Top U.N. official hoped to clinch Cyprus peace deal

Reuters News
Posted: Jul 06, 2017 6:25 AM

CRANS-MONTANA, Switzerland (Reuters) - United Nations mediators brought in the U.N.'s highest official in a last-minute push for a peace deal in Cyprus on Thursday, hoping he would clinch an agreement between the opposing Greek Cypriot and Turkish sides.

It was the second time in a week negotiators drafted in U.N. Secretary-General Antonio Guterres to help out at talks in Crans-Montana in Switzerland, widely considered the best chance yet to end the conflict.

Major sticking points include the future governance of Cyprus and Turkey's role in any deal.

The foreign ministers of Greece and Turkey were also present at the talks, backing up the leaders of the Greek and Turkish Cypriot communities respectively.

The talks are just the latest in many international attempts to mediate a peace deal which has defied mediation for years.

"The problem has always been who goes first with concessions that will allow the others to follow," a diplomat at the talks told Reuters.

"It is now obvious that only the Secretary-General has the authority and stature to press the various parties and perhaps find a way to break this deadlock."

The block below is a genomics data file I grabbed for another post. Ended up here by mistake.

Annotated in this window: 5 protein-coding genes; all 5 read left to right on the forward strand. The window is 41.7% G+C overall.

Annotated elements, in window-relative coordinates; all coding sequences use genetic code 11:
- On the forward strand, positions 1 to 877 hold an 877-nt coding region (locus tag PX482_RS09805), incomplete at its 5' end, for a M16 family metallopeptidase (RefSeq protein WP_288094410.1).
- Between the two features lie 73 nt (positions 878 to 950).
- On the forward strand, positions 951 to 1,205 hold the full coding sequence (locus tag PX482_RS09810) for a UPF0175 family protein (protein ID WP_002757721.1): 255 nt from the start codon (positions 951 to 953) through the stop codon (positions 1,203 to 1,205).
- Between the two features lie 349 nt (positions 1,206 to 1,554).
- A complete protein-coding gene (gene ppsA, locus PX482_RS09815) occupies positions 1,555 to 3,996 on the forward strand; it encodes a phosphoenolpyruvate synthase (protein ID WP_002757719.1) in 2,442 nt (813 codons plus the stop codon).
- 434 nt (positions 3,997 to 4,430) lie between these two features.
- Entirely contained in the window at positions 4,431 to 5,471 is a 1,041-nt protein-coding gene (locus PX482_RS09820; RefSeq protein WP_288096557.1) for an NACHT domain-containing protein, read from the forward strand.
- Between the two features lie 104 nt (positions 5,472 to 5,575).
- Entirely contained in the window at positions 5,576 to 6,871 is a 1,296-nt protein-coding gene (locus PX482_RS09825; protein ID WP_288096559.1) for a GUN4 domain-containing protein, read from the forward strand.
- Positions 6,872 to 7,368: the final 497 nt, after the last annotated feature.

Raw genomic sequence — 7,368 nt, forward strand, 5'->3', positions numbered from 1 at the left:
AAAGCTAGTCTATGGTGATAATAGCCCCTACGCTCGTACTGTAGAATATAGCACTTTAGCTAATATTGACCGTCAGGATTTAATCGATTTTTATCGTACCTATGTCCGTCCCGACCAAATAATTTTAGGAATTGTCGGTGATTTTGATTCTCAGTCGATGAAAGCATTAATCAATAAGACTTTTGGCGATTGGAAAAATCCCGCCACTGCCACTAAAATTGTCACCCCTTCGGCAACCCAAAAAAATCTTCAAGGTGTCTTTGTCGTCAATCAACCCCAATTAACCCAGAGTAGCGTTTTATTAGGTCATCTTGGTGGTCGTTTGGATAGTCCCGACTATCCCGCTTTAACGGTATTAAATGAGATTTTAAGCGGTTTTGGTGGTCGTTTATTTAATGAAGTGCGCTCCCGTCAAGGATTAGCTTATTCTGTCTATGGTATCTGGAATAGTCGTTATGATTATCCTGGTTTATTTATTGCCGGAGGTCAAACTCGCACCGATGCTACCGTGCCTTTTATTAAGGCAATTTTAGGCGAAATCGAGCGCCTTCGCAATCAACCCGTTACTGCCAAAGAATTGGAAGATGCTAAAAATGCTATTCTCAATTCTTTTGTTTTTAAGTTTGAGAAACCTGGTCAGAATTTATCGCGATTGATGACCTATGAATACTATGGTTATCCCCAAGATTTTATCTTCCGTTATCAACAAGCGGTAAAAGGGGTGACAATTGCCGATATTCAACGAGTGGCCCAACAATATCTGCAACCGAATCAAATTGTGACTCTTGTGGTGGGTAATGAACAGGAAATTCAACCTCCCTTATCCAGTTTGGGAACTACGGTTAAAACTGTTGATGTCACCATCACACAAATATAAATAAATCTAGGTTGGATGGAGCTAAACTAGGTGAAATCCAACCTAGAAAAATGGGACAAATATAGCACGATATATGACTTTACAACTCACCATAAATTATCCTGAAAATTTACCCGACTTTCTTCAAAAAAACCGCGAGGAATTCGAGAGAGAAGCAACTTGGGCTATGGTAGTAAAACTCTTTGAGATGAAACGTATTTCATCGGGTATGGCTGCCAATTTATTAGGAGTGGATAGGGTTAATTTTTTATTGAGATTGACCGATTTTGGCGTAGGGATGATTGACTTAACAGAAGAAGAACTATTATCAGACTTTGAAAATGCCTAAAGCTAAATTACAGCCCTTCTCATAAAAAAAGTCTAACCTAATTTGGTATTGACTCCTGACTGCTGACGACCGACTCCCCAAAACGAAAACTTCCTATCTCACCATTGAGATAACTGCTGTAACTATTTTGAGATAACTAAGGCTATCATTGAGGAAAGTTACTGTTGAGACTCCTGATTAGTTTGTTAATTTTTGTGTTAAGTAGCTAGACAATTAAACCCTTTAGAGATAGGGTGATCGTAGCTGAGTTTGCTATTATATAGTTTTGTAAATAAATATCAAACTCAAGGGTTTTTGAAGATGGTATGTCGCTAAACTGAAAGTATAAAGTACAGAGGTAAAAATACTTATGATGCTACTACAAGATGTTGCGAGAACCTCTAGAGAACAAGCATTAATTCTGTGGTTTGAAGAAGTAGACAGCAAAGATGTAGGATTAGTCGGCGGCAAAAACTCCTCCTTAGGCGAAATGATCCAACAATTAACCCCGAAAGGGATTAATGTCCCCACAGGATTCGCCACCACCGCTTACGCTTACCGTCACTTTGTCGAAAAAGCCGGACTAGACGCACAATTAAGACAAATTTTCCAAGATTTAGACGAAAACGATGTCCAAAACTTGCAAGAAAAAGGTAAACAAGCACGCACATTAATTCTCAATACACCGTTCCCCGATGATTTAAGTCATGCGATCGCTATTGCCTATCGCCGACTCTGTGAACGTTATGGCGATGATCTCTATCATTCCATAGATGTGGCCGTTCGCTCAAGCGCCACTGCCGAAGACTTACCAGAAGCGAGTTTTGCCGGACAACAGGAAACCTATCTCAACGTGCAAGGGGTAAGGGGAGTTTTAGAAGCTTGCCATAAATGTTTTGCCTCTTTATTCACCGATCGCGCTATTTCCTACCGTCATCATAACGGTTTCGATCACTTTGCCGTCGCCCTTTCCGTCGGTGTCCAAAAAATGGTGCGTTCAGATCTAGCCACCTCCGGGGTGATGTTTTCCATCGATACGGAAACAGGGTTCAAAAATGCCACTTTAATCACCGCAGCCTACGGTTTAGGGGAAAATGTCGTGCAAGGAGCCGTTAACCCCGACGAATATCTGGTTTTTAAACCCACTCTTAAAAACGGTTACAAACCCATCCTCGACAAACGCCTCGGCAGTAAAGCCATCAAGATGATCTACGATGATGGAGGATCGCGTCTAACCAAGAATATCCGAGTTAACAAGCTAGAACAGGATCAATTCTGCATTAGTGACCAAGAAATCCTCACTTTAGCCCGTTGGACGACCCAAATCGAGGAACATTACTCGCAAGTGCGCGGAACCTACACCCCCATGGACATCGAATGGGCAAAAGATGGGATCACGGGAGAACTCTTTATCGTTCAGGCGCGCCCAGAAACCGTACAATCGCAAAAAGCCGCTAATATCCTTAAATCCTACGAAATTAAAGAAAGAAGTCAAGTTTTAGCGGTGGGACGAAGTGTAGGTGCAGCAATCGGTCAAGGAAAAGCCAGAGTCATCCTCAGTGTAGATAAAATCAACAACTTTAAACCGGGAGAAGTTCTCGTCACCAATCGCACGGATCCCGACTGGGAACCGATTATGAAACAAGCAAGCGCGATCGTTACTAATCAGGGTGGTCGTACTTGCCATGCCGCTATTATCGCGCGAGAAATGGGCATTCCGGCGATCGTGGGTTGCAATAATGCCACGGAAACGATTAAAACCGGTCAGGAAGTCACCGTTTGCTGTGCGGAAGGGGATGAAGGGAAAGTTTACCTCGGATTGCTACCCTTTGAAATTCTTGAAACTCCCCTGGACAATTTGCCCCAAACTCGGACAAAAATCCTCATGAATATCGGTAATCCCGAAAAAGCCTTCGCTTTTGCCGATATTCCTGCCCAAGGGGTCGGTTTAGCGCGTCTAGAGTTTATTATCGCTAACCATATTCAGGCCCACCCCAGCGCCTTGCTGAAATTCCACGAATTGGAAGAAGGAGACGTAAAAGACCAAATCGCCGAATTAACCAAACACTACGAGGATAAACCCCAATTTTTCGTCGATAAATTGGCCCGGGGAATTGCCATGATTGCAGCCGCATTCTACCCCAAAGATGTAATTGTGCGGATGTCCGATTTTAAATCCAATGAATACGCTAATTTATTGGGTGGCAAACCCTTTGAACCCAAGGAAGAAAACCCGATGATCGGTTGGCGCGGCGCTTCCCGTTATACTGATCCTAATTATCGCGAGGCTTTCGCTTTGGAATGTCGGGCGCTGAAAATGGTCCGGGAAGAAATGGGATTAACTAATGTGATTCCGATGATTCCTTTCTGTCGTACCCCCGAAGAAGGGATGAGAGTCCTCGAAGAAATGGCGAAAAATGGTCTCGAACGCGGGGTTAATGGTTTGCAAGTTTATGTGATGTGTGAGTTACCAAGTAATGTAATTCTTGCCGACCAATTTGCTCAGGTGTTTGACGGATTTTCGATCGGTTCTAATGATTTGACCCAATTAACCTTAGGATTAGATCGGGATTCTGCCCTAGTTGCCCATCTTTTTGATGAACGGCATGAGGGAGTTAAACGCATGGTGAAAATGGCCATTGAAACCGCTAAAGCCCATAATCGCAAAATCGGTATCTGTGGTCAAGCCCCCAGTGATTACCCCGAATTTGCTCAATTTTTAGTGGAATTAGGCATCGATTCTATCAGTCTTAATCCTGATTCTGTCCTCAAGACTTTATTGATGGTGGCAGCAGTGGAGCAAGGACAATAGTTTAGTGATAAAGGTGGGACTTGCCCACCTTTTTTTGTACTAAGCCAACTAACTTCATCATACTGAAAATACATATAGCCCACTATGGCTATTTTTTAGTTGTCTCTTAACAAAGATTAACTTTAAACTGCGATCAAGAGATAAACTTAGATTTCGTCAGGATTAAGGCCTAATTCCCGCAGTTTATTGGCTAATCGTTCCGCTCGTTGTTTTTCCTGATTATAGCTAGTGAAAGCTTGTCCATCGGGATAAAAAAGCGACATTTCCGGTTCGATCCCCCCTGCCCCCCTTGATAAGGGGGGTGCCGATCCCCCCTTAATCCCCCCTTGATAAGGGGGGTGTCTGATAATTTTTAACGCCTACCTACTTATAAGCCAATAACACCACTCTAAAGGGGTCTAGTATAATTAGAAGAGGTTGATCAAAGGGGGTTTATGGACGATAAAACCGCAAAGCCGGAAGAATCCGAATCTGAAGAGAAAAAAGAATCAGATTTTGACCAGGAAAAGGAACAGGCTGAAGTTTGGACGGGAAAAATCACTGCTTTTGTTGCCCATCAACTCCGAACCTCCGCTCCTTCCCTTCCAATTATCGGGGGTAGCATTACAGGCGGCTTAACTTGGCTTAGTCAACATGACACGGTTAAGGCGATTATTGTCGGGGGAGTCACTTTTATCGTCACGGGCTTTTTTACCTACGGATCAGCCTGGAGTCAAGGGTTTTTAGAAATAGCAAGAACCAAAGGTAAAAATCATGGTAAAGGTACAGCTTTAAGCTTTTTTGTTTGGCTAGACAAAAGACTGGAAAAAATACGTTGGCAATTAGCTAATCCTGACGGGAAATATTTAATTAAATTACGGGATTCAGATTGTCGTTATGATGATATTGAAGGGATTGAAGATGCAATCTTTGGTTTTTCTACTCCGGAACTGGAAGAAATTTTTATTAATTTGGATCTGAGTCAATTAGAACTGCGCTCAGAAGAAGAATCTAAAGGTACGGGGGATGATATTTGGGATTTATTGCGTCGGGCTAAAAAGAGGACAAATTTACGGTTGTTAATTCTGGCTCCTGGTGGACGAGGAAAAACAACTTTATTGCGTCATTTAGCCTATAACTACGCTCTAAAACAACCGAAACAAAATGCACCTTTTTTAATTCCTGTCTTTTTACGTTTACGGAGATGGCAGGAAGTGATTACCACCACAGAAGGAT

Turkey's military presence in northern Cyprus, where it maintains up to 30,000 troops, is a major point of contention, sources said. Turkey was not willing to compromise on the presence of its forces on the island.

Greek Cypriots had previously objected to Turkish Cypriot demands for a rotating presidency, but the above source and another said it had indicated its readiness to discuss such an arrangement under conditions.

One of the sources also said Turkey may be willing to rethink its role on guarantor rights. Turkey, Greece and Britain are guarantor powers of Cyprus in an independence treaty which granted the former colony independence in 1960.

That treaty gives them intervention rights to restore constitutional order. Greek Cypriots want that right dismantled, since it was invoked by Turkey to invade the island in 1974 after a brief Greek inspired coup and still keeps troops there.

(Writing by Michele Kambas; Editing by Raissa Kasolowsky)